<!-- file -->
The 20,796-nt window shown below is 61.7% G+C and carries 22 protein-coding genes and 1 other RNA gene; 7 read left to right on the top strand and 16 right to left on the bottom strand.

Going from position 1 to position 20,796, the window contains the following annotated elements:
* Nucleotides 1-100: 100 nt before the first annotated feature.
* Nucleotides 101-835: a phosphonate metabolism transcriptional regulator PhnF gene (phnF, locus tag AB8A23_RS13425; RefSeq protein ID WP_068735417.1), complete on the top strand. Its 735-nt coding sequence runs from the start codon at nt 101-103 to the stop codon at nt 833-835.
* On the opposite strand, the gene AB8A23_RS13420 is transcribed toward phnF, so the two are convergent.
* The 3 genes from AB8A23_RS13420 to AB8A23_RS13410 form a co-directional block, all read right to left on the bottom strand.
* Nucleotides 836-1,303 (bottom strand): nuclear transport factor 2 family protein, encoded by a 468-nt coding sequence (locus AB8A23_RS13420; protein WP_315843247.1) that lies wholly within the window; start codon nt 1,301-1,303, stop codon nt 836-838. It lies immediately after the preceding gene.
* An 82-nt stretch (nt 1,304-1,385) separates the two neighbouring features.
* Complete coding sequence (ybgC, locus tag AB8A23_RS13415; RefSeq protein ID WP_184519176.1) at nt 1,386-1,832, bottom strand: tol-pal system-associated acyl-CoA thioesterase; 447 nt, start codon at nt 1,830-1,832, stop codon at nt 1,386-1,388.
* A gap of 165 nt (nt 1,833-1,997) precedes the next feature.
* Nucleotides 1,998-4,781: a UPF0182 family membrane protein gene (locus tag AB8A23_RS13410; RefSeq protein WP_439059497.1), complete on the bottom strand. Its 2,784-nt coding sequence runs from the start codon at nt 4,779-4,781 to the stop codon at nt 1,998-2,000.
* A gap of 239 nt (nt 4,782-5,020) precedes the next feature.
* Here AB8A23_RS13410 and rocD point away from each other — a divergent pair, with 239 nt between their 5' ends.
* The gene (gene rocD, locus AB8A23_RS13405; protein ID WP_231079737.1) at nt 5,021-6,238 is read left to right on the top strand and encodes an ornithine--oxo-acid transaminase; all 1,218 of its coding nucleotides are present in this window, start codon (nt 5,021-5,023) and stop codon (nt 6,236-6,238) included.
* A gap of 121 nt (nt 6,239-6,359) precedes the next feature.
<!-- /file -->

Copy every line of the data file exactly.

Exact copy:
The 20,796-nt window shown below is 61.7% G+C and carries 22 protein-coding genes and 1 other RNA gene; 7 read left to right on the top strand and 16 right to left on the bottom strand.

Going from position 1 to position 20,796, the window contains the following annotated elements:
* Nucleotides 1-100: 100 nt before the first annotated feature.
* Nucleotides 101-835: a phosphonate metabolism transcriptional regulator PhnF gene (phnF, locus tag AB8A23_RS13425; RefSeq protein ID WP_068735417.1), complete on the top strand. Its 735-nt coding sequence runs from the start codon at nt 101-103 to the stop codon at nt 833-835.
* On the opposite strand, the gene AB8A23_RS13420 is transcribed toward phnF, so the two are convergent.
* The 3 genes from AB8A23_RS13420 to AB8A23_RS13410 form a co-directional block, all read right to left on the bottom strand.
* Nucleotides 836-1,303 (bottom strand): nuclear transport factor 2 family protein, encoded by a 468-nt coding sequence (locus AB8A23_RS13420; protein WP_315843247.1) that lies wholly within the window; start codon nt 1,301-1,303, stop codon nt 836-838. It lies immediately after the preceding gene.
* An 82-nt stretch (nt 1,304-1,385) separates the two neighbouring features.
* Complete coding sequence (ybgC, locus tag AB8A23_RS13415; RefSeq protein ID WP_184519176.1) at nt 1,386-1,832, bottom strand: tol-pal system-associated acyl-CoA thioesterase; 447 nt, start codon at nt 1,830-1,832, stop codon at nt 1,386-1,388.
* A gap of 165 nt (nt 1,833-1,997) precedes the next feature.
* Nucleotides 1,998-4,781: a UPF0182 family membrane protein gene (locus tag AB8A23_RS13410; RefSeq protein WP_439059497.1), complete on the bottom strand. Its 2,784-nt coding sequence runs from the start codon at nt 4,779-4,781 to the stop codon at nt 1,998-2,000.
* A gap of 239 nt (nt 4,782-5,020) precedes the next feature.
* Here AB8A23_RS13410 and rocD point away from each other — a divergent pair, with 239 nt between their 5' ends.
* The gene (gene rocD, locus AB8A23_RS13405; protein ID WP_231079737.1) at nt 5,021-6,238 is read left to right on the top strand and encodes an ornithine--oxo-acid transaminase; all 1,218 of its coding nucleotides are present in this window, start codon (nt 5,021-5,023) and stop codon (nt 6,236-6,238) included.
* A gap of 121 nt (nt 6,239-6,359) precedes the next feature.